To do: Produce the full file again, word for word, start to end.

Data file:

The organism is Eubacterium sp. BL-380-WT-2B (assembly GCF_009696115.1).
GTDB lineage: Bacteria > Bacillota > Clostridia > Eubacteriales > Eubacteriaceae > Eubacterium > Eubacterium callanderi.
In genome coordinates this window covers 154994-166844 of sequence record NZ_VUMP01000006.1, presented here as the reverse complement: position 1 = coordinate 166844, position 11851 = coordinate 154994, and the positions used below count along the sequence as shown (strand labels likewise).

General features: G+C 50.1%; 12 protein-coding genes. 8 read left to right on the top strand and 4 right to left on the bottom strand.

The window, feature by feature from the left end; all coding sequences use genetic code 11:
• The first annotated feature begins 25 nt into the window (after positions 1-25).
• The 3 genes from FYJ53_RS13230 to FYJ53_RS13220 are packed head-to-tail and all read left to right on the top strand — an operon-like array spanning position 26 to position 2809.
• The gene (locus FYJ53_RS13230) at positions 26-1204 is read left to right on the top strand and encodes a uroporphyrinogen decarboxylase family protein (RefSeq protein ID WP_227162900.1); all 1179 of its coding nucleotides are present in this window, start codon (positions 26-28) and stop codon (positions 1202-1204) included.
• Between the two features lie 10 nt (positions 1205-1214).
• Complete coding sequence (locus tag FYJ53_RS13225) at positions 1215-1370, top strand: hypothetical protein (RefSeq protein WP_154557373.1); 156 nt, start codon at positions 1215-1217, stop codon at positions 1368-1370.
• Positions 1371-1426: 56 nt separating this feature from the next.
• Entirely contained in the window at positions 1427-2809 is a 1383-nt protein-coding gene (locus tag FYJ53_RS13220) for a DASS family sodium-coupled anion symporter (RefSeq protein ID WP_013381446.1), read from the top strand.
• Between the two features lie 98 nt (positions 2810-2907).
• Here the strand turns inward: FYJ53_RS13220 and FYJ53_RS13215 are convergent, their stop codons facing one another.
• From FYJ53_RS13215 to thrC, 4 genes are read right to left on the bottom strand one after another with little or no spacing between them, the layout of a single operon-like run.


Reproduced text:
The organism is Eubacterium sp. BL-380-WT-2B (assembly GCF_009696115.1).
GTDB lineage: Bacteria > Bacillota > Clostridia > Eubacteriales > Eubacteriaceae > Eubacterium > Eubacterium callanderi.
In genome coordinates this window covers 154994-166844 of sequence record NZ_VUMP01000006.1, presented here as the reverse complement: position 1 = coordinate 166844, position 11851 = coordinate 154994, and the positions used below count along the sequence as shown (strand labels likewise).

General features: G+C 50.1%; 12 protein-coding genes. 8 read left to right on the top strand and 4 right to left on the bottom strand.

The window, feature by feature from the left end; all coding sequences use genetic code 11:
• The first annotated feature begins 25 nt into the window (after positions 1-25).
• The 3 genes from FYJ53_RS13230 to FYJ53_RS13220 are packed head-to-tail and all read left to right on the top strand — an operon-like array spanning position 26 to position 2809.
• The gene (locus FYJ53_RS13230) at positions 26-1204 is read left to right on the top strand and encodes a uroporphyrinogen decarboxylase family protein (RefSeq protein ID WP_227162900.1); all 1179 of its coding nucleotides are present in this window, start codon (positions 26-28) and stop codon (positions 1202-1204) included.
• Between the two features lie 10 nt (positions 1205-1214).
• Complete coding sequence (locus tag FYJ53_RS13225) at positions 1215-1370, top strand: hypothetical protein (RefSeq protein WP_154557373.1); 156 nt, start codon at positions 1215-1217, stop codon at positions 1368-1370.
• Positions 1371-1426: 56 nt separating this feature from the next.
• Entirely contained in the window at positions 1427-2809 is a 1383-nt protein-coding gene (locus tag FYJ53_RS13220) for a DASS family sodium-coupled anion symporter (RefSeq protein ID WP_013381446.1), read from the top strand.
• Between the two features lie 98 nt (positions 2810-2907).
• Here the strand turns inward: FYJ53_RS13220 and FYJ53_RS13215 are convergent, their stop codons facing one another.
• From FYJ53_RS13215 to thrC, 4 genes are read right to left on the bottom strand one after another with little or no spacing between them, the layout of a single operon-like run.